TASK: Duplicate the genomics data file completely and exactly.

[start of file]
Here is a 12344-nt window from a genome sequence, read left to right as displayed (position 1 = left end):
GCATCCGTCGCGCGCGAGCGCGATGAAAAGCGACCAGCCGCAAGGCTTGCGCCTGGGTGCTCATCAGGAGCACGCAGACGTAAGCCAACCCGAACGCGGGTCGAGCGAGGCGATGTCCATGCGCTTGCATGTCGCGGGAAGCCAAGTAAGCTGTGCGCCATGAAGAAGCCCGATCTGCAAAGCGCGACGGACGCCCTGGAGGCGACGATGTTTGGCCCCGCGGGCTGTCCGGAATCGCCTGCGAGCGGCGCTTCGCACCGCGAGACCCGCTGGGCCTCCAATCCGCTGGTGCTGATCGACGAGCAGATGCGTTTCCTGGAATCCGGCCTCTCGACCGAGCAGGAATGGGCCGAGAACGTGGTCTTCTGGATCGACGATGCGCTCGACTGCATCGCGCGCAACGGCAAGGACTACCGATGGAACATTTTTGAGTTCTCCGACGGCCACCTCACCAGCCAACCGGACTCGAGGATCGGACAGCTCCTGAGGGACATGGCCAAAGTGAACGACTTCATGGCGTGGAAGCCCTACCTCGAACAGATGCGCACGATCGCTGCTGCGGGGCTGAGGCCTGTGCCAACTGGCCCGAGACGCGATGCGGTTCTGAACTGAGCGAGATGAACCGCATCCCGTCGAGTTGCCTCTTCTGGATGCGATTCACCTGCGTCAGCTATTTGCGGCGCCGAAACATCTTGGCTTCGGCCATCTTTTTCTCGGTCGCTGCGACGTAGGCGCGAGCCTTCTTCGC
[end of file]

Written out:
Here is a 12344-nt window from a genome sequence, read left to right as displayed (position 1 = left end):
GCATCCGTCGCGCGCGAGCGCGATGAAAAGCGACCAGCCGCAAGGCTTGCGCCTGGGTGCTCATCAGGAGCACGCAGACGTAAGCCAACCCGAACGCGGGTCGAGCGAGGCGATGTCCATGCGCTTGCATGTCGCGGGAAGCCAAGTAAGCTGTGCGCCATGAAGAAGCCCGATCTGCAAAGCGCGACGGACGCCCTGGAGGCGACGATGTTTGGCCCCGCGGGCTGTCCGGAATCGCCTGCGAGCGGCGCTTCGCACCGCGAGACCCGCTGGGCCTCCAATCCGCTGGTGCTGATCGACGAGCAGATGCGTTTCCTGGAATCCGGCCTCTCGACCGAGCAGGAATGGGCCGAGAACGTGGTCTTCTGGATCGACGATGCGCTCGACTGCATCGCGCGCAACGGCAAGGACTACCGATGGAACATTTTTGAGTTCTCCGACGGCCACCTCACCAGCCAACCGGACTCGAGGATCGGACAGCTCCTGAGGGACATGGCCAAAGTGAACGACTTCATGGCGTGGAAGCCCTACCTCGAACAGATGCGCACGATCGCTGCTGCGGGGCTGAGGCCTGTGCCAACTGGCCCGAGACGCGATGCGGTTCTGAACTGAGCGAGATGAACCGCATCCCGTCGAGTTGCCTCTTCTGGATGCGATTCACCTGCGTCAGCTATTTGCGGCGCCGAAACATCTTGGCTTCGGCCATCTTTTTCTCGGTCGCTGCGACGTAGGCGCGAGCCTTCTTCGC